Just when you thought that there couldn’t possibly be another angle to writing about World War 2, up comes another book that does just that, like, for example, Anthony Doerr’s Pulitzer prize-winning All the light we cannot see. I had, of course, heard of it, but it wasn’t high on my reading agenda until it was chosen as my reading group’s September book. I wasn’t sorry we chose it, because I do, in fact, like World War 2 stories, and Doerr’s turned out to be an engaging one – warm, generous but not sentimental, and highly readable despite its alternating time-frames, locations and characters.
I’ve read several and reviewed some World War 2 novels and memoirs. Many have been about Jews and the Holocaust, such as Imre Kertesz’s Fateless, Hans Bergner’s Between sea and sky, Marcus Zusak’s The book thief, and two memoirs, Halina Rubin’s Journeys with my mother and Anna Rosner Blay’s Sister, sister. A couple have been about the fighters, such as Alan Gould’s The lakewoman and Richard Flanagan’s The narrow road to the deep north. Some have drawn on the perspectives of children and young people – Zusak’s The book thief, Ursula Hegi’s Stones from the river and, of course, Anne Frank’s The diary of a young girl. Doerr’s book fits into this last group, but is different again. Zusak’s and Hegi’s girls are non-Jewish Germans, and Anne Frank is of course a Jewish girl in Amsterdam. These books focus on the Holocaust. Doerr’s does not. His interest is the personal experience of his young people – a blind French girl, Marie-Laure, born around 1928, and an orphan German boy, Werner, born around 1927. Their stories – Marie-Laure’s birth in Paris and flight with her father to Saint-Malo after Paris is occupied, and Werner’s childhood and youth in Germany followed by his war experience in Russia, Central Europe and France – are told in parallel until they inevitably meet.
Marie-Laure and Werner are nicely realised characters. They are ordinary young people trying to make a life for themselves in terrible times, but are extraordinary too. Marie-Laure’s childhood-onset blindness makes her initially helpless but she becomes a resourceful and imaginative young girl. Werner, the orphan, is a clever boy who develops a fascination with radios and things electrical. This leads him to a particular role in the war – tracking down partisan-resistance transmitters – that is different from most “soldier” stories.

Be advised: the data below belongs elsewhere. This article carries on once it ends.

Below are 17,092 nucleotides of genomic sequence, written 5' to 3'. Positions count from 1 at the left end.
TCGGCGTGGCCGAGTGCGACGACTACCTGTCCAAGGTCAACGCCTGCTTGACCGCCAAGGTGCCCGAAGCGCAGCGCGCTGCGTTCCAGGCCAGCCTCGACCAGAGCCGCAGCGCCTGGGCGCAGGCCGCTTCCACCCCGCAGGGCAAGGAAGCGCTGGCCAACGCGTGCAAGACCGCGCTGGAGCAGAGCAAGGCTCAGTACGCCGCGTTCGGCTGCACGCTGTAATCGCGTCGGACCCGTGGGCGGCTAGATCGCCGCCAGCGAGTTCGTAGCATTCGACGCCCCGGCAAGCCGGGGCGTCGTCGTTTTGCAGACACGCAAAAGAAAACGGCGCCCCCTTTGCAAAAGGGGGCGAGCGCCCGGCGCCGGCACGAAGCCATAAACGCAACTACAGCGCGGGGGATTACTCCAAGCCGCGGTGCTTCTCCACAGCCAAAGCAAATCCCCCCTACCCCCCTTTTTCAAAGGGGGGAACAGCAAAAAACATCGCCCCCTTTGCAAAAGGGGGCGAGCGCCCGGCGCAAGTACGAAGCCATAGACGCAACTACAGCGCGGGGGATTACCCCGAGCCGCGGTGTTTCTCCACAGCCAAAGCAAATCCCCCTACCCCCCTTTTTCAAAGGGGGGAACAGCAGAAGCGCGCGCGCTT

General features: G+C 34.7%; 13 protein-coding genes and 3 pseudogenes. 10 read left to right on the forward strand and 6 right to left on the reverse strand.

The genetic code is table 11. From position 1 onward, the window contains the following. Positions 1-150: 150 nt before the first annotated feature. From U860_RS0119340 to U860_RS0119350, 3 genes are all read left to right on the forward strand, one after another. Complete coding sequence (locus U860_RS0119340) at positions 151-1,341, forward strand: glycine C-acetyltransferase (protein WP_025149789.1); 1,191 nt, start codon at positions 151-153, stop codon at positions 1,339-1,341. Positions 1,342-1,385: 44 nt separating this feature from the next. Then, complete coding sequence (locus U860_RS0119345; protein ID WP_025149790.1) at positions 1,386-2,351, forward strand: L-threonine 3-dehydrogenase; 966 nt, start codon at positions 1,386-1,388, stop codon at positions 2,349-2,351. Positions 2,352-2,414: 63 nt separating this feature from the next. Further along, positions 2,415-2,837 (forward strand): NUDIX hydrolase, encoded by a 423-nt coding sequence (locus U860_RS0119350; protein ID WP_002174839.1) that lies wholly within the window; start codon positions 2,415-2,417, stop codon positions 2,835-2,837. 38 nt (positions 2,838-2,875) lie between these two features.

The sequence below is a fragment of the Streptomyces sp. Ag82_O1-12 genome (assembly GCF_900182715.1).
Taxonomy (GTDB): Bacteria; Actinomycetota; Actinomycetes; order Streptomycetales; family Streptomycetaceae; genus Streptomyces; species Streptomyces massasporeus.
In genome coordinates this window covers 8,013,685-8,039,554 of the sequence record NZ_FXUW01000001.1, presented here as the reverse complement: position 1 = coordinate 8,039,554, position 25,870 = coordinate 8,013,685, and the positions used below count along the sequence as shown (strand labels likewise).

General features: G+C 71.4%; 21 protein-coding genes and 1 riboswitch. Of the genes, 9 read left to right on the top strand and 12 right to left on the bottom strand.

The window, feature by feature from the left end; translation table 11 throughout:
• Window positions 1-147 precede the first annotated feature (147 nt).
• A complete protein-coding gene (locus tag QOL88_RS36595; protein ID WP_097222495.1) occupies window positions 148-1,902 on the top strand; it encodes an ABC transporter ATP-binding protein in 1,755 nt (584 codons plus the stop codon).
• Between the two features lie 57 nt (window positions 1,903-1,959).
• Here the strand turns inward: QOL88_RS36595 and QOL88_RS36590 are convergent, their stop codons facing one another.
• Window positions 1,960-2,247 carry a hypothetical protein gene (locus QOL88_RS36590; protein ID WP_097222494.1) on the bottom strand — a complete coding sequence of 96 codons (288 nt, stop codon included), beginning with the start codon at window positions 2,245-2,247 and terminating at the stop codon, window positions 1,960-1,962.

All the light we cannot see is a big book. It has a wide, but not unwieldy, cast of characters, and a complex structure comprising two chronological sequences, within each of which the stories of our two young people alternate. This might sound difficult or confusing to read, but Doerr handles it well.
I’m not going to write a thorough review of this. Being a top-selling prize-winner, it has been reviewed widely. Instead, I’d like to share some of its themes, or ideas, because these are what interests me most. Before that though, I want to raise one issue. One review I read and some in my reading group expressed irritation at Doerr’s use of American idiom (such as people going “to the bathroom in their pants”). For some reason this sort of issue rarely worries me. Does that make me a bad reader? Perhaps. But it’s difficult, I think, to write in the language of another place and time, and when writers try to do it, it can feel forced. Some manage it (like Peter Carey’s True history of the Kelly Gang) and some compromise by relying on some well-placed words from an era. Generally, I’m happy for the author to use contemporary-to-them expression.
What you could be (Volkheimer to Werner)
What interests me most as a reader is not whether authors get these sorts of details right but questions like why is the author writing this, why has the author structured the story this way, what does the imagery mean, and so on. It is to the first of these that I’ll turn now. The novel’s overall subject matter is the obvious one – the tragedy of war, the way war destroys people’s lives – but within this are some interesting ideas.